In the area of health insurance, as in retirement income, universal social insurance is clearly the way to go. Social Security has become the “third rail” of American politics — nobody can touch it — because it works and because most Americans believe in the basic values that it represents: that people have a right to a secure retirement, and it is reasonable to tax current income in order to provide for the future retirement security of everyone. Attempts to partially privatize it in the 1990s and in 2005 were defeated.
Obamacare was a step toward universal health care, most importantly with the expansion of Medicaid. Obama could not get universal, single payer health care but the system that was created suffers from a number of weaknesses, including adverse selection in the private insurance exchanges that it created (i.e. not enough healthy people in the insurance pool). Trump has announced that he would await its impending “implosion” and “explosion,” and has plenty of administrative power to sabotage the current system. Other Republicans have declared they will find a way to repeal it.
In the wake of the Republican defeat, Bernie Sanders announced that he would introduce a bill for universal, single payer, health insurance — i.e. Medicare for everyone. With the Republicans controlling Congress and the presidency, this may seem a symbolic or even quixotic gesture. But there are some sensible reasons to relaunch this effort right now. Even if the Democrats were in charge, it would take a few years to make any significant progress toward this goal. If present trends continue, the Trump presidency will be an unmitigated disaster, and we will be facing a very different political alignment four years from now.
Some polls have shown majorities in favor of single payer health care. In the last election cycle we also went rather quickly from a widely believed politician-and-media-backed falsehood that Social Security was in serious financial trouble, to even Hillary Clinton saying that benefits needed to be expanded, not cut. That is the direction that the country is going, with Bernie Sanders, despite losing the Democratic presidential primary, being one of the most popular politicians in the country; and Trump in the doghouse with 37 percent approval.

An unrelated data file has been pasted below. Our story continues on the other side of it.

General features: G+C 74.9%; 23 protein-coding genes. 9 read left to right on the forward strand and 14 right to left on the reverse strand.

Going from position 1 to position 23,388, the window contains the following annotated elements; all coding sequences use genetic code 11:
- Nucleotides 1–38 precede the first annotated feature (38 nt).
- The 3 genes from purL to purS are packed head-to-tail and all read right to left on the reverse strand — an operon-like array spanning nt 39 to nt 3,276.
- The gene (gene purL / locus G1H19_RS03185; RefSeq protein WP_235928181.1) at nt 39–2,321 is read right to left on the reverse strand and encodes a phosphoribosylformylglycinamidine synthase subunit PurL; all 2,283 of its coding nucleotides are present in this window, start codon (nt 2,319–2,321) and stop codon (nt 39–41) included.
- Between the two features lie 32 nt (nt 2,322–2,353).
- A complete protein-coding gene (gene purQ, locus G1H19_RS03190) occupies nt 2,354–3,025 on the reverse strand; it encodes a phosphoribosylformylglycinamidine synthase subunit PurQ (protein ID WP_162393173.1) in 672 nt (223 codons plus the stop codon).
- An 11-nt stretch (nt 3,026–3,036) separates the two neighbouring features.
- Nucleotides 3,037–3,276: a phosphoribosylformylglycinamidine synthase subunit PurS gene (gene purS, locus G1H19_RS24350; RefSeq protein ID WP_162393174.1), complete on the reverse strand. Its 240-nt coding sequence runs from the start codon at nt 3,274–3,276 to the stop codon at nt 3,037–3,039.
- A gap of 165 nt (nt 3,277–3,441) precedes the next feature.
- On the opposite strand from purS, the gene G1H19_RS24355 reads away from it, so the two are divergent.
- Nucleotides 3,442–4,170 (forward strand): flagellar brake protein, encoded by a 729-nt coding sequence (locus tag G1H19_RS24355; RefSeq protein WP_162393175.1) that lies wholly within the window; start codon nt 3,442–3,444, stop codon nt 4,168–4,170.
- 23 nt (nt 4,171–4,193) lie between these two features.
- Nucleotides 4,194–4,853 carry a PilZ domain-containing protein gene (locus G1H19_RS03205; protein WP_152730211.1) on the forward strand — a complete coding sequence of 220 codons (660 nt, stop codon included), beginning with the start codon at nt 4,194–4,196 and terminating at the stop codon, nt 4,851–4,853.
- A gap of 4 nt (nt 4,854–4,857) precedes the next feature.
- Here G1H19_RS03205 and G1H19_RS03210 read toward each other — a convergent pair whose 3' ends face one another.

The economic case for universal, single-payer health care has long been irrefutable, and the fact that we pay twice as much per person for health care as the average high-income country and have worse health outcomes is a constant reminder. Of course there is the political power of the private insurance and pharmaceutical companies, and other special interests, and that has stood in the way. But look at what just happened to the Trans-Pacific Partnership agreement. That was legislation that the most powerful interests in the country — not only corporations but also the “national security state” wanted so badly they just couldn’t stop lying about it. And yet the public interest prevailed.
That was a result of 20 years of organizational and educational work. Hopefully it won’t take us that long to get to real universal health care. But there is no time to waste.
This article originally appeared in The Hill.